From: firstname.lastname@example.org (Ultradamno A.D.)|
Subject: Review; Book: Killing For Culture by David Kerekes & David Slater
Date: Fri, 16 Jul 99 15:42:52
Since the word "snuff" (as it pertains to film) was first coined (reportedly in Ed Sanders' book about the Tate-LaBianca murders entitled "The Family") and almost immediately "borrowed" and re-appropriated by Michael and Roberta Findlay as the title for their B-grade slasher that had formerly been known as (among other titles) "American Cannibale" the urban myth of the snuff film has been attached at the proverbial hip of the adult film industry. In part because in that unwatchably inept exploitation movie is a scene which depicts a woman being murdered by the director of a movie within the movie immediately after the filming of a sex scene as the fictional movie crew continues to film. It's hard to impossible for anyone who's actually had the misfortune of sitting through "Snuff" to understand how anyone ever believed that this scene could be a bonafide homicide. But they did, Gloria Steinem was one of them and she served as cheerleader for many others in protests against movie theaters around the country. And, odd though it may be, we all still witness the effect of this movie to this day.
Killing For Culture is not an expose of snuff movies. It makes no claims of that sort. The authors do not conclude but rather begin by telling the reader that there is no more reason to believe in snuff than santa. What Kerekes and Slater have come up with here is a critical survey which concerns itself with Hollywood output with snuff themes, documentaries which contain actual death footage, how death footage has surfaced in the media and the overall effects of the snuff myth on video and filmmaking for the last thirty years.
Part one of the book is entitled Feature Film and it is made up of three chapters. The first, "Slaughter," primarily details the story of Snuff (Slaughter was another alternate title), the movie's history and it's considerable backlash. "Hardcore," the second part includes detailed descriptions of early gore films which dealt with the snuff theme such as Last House on Dead End Street, Peeping Tom, Emanuelle In America and concluding with a discussion of Paul Schrader's "Hardcore." The final chapter is entitled "Thrill Kill Video" which brings us up chronologically to about 1993. Just missing the release of Mute Witness, Damn! What seems to be suggested in this part, and it is an idea which recurs later in the book, is that Hollywood, with no raw materials at it's disposal, invented an aesthetic for the snuff film. Literally defining, from whole cloth, what a snuff flick looked like, where one would be set, how the people would be attired (eg. the emphasis on black leather masks and other S/M accoutrements), and how the action would proceed. This part details the fine tuning of what is now, for many, the subconscious image held in the mind's eye when contemplating what they believe must surely exist.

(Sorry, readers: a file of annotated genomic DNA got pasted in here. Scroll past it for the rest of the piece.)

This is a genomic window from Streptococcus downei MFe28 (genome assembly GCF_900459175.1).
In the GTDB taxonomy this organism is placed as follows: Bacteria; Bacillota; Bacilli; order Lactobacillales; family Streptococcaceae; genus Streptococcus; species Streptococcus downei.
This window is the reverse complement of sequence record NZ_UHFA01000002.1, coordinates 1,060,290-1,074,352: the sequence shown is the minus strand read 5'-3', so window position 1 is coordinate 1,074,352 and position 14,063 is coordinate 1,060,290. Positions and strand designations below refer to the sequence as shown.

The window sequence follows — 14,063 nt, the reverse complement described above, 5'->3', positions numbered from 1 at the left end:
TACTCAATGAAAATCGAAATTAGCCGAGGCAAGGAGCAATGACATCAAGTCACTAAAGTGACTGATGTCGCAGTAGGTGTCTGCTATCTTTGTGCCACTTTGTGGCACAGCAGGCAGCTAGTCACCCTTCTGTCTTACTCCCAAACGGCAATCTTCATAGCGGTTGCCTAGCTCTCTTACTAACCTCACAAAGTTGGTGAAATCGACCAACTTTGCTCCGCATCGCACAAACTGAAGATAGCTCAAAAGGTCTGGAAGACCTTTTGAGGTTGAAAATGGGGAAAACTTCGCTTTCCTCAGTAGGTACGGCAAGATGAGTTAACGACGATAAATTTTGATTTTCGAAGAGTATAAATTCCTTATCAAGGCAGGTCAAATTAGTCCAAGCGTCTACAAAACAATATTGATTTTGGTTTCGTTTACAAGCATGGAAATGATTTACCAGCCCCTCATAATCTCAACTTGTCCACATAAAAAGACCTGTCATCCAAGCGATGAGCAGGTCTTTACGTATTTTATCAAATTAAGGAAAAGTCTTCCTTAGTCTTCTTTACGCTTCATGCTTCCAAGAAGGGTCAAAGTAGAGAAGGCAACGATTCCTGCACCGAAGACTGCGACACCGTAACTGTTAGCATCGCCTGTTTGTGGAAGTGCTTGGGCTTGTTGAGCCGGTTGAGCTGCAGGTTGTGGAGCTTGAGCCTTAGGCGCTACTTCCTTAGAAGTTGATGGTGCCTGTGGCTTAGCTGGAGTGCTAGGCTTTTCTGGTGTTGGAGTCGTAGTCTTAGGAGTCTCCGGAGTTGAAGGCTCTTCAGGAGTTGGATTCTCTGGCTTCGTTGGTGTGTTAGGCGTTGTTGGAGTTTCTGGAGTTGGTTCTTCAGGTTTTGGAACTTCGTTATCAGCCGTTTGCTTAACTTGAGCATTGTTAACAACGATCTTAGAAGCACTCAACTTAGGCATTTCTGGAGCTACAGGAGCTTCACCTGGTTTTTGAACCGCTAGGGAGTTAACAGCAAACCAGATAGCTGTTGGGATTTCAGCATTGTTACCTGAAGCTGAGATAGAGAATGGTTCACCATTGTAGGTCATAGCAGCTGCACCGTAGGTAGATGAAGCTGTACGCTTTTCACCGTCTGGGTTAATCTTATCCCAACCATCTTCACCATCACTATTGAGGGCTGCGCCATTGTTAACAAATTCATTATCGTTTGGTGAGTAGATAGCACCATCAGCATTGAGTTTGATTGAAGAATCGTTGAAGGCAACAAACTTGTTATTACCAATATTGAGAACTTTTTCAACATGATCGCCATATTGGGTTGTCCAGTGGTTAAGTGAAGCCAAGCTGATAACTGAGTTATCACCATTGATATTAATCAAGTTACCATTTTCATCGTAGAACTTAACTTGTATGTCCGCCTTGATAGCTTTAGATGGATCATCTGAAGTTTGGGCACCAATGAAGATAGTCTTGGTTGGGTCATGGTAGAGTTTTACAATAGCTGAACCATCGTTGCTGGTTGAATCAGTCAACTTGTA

Part two and the two chapters of which it is comprised are dedicated to the Mondo genre of sensationalistic documentaries which prefigured what is now every other night on the Fox Broadcasting Network. The first chapter is the prerequisite (not to mention upteenth) history of the genre from Mondo Cane to Death Scenes (Mondo fans will also want to take a look at Amok Journal's Sensurround Edition which includes a mondo section with an interesting interview with Mondo Cane director Gualtiero Jacopetti www.youmag.com/u2/). Most interesting to me in this chapter was the suggestion, however trivial, that the Faces Of Death movies were actually Japanese productions. The second chapter in this part gives the reader the lowdown on which death scenes are real and which are fake in virtually any mondo style film/video you could be called upon to name. I especially enjoyed learning of industrial musician Monte Cazazza's involvement in a Faces Of Death style video called True Gore (way to put that video collection to work for you, Monte!) otherwise this chapter was a pretty grueling and tedious affair for this reviewer.